Easter eggs? Or how decades of experience contribute to breed bearded vultures in captivity for conservation

The VCF coordinates the bearded vulture captive breeding network, a huge system of zoos, specialized captive breeding units, animal parks and wildlife rehabilitation centers that work together to breed in captivity bearded vultures for the 4 bearded vulture reintroduction and restocking projects ongoing in Europe at the moment.

 

The work behind the scenes is much more than just feed the birds – from facilitating pair bonding to transfer of birds, from adoption of chicks to… aiding egg hatching.

 

Today on Easter Sunday we bring you one egg story – how the decades old experience of our staff is helping the bearded vultures hatch:

 

On the 2nd of March hatching of one of the eggs of the bearded vulture captive breeding Unit in Vallcalent (Lleida, Spain) has to be assisted by the staff because the chick was not able to hatch by itself.

 

The egg had been laid on the 8th of January by the old breeding pair from Vallcalent. This female always buried first eggs under the wool after laying them. This year nothing changed, she buried it again 4 hours after laying it. The staff, knowing her behavior, immediately reacted and the egg was removed and adopted by the second breeding pair, which incubated it until the 6th of February, when the pair adopted a chick. From that moment on the egg was artificially incubated.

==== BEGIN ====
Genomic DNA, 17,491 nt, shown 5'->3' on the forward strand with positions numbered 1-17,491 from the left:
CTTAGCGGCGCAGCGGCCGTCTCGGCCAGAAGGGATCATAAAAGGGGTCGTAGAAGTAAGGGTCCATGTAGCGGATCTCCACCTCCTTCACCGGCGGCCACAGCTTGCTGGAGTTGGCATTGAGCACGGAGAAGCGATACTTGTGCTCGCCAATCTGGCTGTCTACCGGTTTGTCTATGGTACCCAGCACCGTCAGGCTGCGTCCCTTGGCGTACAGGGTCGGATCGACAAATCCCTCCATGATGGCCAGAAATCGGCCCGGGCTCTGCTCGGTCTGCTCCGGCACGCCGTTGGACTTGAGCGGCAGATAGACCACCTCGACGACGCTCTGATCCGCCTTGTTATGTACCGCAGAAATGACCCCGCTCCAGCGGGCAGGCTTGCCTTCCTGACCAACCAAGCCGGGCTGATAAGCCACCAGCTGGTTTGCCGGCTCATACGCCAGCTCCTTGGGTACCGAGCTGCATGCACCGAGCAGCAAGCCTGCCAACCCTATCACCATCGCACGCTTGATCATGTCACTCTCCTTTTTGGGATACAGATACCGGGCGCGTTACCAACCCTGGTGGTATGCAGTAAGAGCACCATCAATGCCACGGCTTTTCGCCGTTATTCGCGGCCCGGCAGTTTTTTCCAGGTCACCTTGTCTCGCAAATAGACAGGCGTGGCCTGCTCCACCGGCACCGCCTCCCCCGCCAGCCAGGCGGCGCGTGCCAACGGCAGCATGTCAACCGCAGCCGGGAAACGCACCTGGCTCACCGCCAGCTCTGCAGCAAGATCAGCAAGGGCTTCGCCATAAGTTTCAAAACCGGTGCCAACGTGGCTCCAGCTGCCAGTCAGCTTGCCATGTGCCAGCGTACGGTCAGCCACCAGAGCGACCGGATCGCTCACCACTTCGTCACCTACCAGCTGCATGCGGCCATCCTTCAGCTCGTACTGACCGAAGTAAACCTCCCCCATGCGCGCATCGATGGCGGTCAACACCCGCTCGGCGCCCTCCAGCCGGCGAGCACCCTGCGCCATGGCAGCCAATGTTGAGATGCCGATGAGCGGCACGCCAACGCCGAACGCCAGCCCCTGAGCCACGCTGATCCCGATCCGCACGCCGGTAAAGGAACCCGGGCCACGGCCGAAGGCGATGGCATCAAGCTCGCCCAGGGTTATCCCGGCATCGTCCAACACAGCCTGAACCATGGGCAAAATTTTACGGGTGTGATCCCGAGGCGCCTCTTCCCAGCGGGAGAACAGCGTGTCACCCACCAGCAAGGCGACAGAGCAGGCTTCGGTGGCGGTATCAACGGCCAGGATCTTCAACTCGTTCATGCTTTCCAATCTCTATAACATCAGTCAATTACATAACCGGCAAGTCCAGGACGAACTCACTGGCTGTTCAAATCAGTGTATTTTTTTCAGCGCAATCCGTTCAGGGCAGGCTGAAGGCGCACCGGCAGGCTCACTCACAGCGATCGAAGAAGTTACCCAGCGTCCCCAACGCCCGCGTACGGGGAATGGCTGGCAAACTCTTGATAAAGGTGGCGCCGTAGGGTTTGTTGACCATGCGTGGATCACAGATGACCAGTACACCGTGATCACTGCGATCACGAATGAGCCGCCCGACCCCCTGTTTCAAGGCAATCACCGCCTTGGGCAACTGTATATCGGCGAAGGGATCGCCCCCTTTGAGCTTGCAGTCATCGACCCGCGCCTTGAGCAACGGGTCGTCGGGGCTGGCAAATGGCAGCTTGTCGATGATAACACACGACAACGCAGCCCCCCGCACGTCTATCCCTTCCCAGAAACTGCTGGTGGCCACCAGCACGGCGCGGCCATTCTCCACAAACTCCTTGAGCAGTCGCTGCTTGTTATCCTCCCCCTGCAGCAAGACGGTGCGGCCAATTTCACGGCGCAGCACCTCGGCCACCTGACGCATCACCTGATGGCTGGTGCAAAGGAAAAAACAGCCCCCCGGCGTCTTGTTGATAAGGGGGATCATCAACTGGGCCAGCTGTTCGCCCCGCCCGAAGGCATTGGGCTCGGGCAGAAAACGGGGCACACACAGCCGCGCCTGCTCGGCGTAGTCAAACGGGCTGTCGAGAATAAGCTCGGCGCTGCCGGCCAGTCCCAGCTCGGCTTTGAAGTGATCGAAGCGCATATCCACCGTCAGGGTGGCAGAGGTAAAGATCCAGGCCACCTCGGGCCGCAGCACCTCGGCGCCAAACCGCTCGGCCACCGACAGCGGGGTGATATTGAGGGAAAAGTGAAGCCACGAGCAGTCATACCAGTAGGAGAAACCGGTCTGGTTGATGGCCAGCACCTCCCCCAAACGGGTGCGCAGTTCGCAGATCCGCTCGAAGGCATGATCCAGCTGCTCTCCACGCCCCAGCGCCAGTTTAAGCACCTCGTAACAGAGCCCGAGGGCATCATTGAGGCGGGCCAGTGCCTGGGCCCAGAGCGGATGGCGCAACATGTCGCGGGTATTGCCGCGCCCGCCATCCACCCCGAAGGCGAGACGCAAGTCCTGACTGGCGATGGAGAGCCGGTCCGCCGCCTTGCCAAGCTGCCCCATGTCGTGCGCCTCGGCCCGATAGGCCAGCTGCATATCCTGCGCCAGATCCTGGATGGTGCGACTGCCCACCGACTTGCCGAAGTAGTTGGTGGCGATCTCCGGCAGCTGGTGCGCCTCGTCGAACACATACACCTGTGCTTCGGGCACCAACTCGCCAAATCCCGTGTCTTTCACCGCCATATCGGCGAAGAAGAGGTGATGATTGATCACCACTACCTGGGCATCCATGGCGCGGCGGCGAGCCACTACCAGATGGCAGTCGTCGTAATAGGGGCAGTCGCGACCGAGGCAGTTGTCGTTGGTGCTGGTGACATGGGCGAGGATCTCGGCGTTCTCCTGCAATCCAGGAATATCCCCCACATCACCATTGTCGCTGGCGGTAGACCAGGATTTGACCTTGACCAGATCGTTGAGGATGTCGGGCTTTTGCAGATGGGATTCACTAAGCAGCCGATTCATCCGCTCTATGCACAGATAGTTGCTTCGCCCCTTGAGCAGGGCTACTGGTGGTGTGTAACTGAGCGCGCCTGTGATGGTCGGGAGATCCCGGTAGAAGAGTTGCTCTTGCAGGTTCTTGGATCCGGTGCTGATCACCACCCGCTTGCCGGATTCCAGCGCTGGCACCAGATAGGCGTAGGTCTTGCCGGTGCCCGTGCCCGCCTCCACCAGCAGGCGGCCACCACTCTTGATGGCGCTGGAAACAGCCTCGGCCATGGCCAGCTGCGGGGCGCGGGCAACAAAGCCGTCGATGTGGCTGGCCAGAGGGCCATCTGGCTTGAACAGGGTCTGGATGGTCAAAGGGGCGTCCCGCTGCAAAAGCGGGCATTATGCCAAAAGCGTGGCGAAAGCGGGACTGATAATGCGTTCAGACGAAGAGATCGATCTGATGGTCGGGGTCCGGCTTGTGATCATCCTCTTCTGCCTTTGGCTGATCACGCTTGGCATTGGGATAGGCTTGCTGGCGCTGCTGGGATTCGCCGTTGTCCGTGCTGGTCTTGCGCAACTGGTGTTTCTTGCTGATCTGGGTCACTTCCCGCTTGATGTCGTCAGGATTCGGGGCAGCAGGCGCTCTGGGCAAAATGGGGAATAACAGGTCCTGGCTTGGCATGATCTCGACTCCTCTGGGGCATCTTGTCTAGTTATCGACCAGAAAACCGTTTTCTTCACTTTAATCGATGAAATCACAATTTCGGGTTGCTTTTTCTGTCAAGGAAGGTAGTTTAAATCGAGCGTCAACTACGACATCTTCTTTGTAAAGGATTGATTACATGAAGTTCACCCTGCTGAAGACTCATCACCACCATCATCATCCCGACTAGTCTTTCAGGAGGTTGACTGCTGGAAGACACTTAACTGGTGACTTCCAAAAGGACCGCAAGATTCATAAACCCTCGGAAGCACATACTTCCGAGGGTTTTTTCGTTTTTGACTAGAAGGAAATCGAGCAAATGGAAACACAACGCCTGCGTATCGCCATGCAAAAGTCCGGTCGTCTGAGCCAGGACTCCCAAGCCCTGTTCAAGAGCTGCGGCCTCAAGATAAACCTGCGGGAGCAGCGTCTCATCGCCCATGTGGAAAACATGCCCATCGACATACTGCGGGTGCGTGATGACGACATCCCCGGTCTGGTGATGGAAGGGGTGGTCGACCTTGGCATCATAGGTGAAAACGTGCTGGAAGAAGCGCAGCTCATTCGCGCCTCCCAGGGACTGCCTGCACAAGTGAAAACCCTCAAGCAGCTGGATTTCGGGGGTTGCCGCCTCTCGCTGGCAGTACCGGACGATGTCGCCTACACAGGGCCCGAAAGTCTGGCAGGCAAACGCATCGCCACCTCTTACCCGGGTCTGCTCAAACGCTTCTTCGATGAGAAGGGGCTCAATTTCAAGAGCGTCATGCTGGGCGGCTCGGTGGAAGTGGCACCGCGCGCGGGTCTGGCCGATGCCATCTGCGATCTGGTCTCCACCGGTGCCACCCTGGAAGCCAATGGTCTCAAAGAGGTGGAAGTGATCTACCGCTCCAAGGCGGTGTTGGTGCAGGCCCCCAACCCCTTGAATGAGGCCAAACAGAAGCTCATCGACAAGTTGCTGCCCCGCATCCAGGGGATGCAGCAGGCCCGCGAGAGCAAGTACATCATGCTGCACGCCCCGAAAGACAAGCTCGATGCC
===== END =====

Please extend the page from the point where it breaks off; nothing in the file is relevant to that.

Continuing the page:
The egg developed perfectly until the 27th of February, when the chick pecked the air cell and first sounds could be heard from him. However, they sounded rather stressed and as time passed it they became more intense, so on the 1st of March in the evening it was necessary to open a hole in the eggshell to give the chick enough air. As soon the hole was done the chick stopped to chirp of stress.

 

Unfortunately, the chick was not able to hatch by itself and next day morning, after perceiving that the chick was chirping with lower intensity, it was necessary to extract it from the egg. By opening the egg, we detected that the chick was badly positioned and was breathing with fully open beak. As soon was it outside of the egg, the hatchling started to breath normally with closed beak.

 

The chick is developing now very well.

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Comments: 1
  • #1

    Paco Montoro García (Tuesday, 18 April 2017 08:58)

    Congratulations. Excellent work and great story!!

 

 

 

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